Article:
folder of the other deliverables.
The purpose for this assignment is for you to:
• Develop a good understanding of data management for artificial neural networks and
enhance your skills in implementing neural network techniques in PyTorch / Python
• Enhance your approach to investigating a data set and setting up a problem for an
artificial neural network to solve a classification/regression problem
• Develop a good understanding for reporting investigations in a conference style paper
• A small amount of experience in using Google scholar to find citing/cited papers
Your task is to:
1. devise a classification or regression problem to investigate using the data set provided
– this can be reproducing, extending or modifying the problem which is described in
the paper related to that dataset;
2. implement a neural network in PyTorch / Python to solve the problem and implement
a method to determine the performance of the neural network;
3. implement a technique from the literature (paper selected as described above) and
determine its benefit or lack of benefit;
4. compare your results with results published in a research paper reporting results on
the data set you chose (see below); and
5. write a report on your work
Choose a data set from the datasets provided. Wattle will have a way for you to select the
combination of dataset and technique. You can modify the prediction task from that originally
described in the paper. You should find it difficult to obtain near perfect results, as you will be
marked on the steps taken to achieve better results and how they compare with your previous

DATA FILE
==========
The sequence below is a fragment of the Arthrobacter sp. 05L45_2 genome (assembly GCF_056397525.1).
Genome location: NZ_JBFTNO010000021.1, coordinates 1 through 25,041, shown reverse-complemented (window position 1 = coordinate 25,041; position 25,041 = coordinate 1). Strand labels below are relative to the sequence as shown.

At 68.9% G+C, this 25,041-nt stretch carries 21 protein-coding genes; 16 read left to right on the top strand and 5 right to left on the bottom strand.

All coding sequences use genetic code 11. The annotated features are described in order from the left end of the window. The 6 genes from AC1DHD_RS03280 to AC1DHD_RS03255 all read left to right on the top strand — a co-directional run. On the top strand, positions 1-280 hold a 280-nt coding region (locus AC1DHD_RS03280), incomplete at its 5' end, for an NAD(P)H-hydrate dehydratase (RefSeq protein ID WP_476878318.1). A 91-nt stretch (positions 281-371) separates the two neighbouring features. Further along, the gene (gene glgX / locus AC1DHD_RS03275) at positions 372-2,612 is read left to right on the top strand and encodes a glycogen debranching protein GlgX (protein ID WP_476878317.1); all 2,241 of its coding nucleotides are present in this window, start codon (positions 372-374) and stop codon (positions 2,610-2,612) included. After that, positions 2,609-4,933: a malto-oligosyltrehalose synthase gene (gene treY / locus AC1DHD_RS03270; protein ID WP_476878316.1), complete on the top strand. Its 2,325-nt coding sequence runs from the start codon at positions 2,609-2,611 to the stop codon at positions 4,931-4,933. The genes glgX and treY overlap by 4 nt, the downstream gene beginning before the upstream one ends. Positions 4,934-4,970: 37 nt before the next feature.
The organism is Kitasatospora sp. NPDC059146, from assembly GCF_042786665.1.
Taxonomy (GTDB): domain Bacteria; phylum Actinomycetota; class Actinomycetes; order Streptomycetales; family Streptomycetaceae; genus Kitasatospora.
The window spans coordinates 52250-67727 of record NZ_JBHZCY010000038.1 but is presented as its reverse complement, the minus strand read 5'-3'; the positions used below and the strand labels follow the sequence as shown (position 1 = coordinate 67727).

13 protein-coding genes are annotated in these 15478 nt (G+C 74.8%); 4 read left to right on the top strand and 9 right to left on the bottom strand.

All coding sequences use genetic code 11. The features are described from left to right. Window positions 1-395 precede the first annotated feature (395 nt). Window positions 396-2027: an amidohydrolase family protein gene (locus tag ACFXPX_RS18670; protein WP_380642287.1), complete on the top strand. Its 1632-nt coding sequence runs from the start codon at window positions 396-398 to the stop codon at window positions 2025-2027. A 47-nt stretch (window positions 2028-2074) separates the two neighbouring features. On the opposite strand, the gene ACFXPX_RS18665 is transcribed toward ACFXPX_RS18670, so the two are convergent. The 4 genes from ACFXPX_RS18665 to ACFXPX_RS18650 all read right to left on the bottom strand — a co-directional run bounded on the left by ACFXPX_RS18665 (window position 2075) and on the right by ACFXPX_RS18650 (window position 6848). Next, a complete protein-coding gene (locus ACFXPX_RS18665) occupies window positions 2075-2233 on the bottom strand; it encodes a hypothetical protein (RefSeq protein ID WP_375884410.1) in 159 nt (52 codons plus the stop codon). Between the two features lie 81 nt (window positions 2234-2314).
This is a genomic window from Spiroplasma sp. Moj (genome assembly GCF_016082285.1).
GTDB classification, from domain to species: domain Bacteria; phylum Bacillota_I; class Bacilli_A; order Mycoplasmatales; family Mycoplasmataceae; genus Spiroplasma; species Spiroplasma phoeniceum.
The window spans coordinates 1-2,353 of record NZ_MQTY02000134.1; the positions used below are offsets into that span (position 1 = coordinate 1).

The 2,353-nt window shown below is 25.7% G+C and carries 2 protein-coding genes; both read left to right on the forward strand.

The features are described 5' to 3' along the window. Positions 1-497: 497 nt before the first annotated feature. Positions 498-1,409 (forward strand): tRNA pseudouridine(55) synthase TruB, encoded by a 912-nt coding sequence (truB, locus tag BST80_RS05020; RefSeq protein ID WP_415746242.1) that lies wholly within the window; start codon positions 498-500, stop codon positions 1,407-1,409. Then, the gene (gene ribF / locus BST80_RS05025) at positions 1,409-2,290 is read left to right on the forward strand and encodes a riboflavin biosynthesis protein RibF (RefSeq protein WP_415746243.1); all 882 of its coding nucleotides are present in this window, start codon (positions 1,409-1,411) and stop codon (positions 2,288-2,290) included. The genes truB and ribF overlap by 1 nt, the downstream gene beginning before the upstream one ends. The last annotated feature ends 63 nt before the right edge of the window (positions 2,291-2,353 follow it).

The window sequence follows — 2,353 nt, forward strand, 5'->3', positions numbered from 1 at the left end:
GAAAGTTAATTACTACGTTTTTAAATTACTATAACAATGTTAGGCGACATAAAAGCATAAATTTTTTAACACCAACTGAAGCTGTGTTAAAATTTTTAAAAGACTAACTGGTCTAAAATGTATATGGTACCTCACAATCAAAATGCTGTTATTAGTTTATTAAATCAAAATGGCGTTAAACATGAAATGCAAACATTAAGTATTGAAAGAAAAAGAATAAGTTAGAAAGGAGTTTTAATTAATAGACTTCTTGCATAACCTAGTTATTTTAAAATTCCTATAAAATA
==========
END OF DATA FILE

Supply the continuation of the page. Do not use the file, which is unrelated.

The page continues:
results, not on how high % accurate your results are. The paper related to the dataset may be
of a similar age to the technique paper, or will be using unusual data so there will be little
need to try to compete with the best modern techniques.
Your report must describe which dataset you used, what modifications you made to the
encodings if you needed to do so, and cite the paper associated with the data set to provide
some context to your results. You must also cite the technique paper(s) you use. You should
also cite some other papers which are somehow relevant. Other academic papers can
generally be found by using Google scholar. Google scholar will have links to one or more
paper repositories. You can get access if you do this from ANU campus as the library
subscribes to most of the large document repositories. Some papers are in multiple
repositories so if you cannot find a free copy then ask your tutor for advice. From off campus,
if you log into the ANU Virtual Proxy server then usually you can access the same electronic
resources that would be available on campus. You should also mention in your report any
different topologies and analyses used in your experimentation.
Design of a Problem
Detail in your report what you want to model in the data set and explain what the inputs and
outputs you will use to develop the neural network model.
Choose an appropriate measure to report the results produced by your neural networks. You
can use the measure used in the research papers that have the results of their predictions on
the data set you have used and would like to compare your results with – if the paper did not
do predictions, then the paper provides a context for your predictions instead. Remember to
cite the papers in your report.
The report must be in the style of an academic paper and must conform to the Springer
Lecture Notes in Computer Science conference paper proceedings format, but with the
margins changed to 2 cm and header/footer to 1 cm. The template for the report can be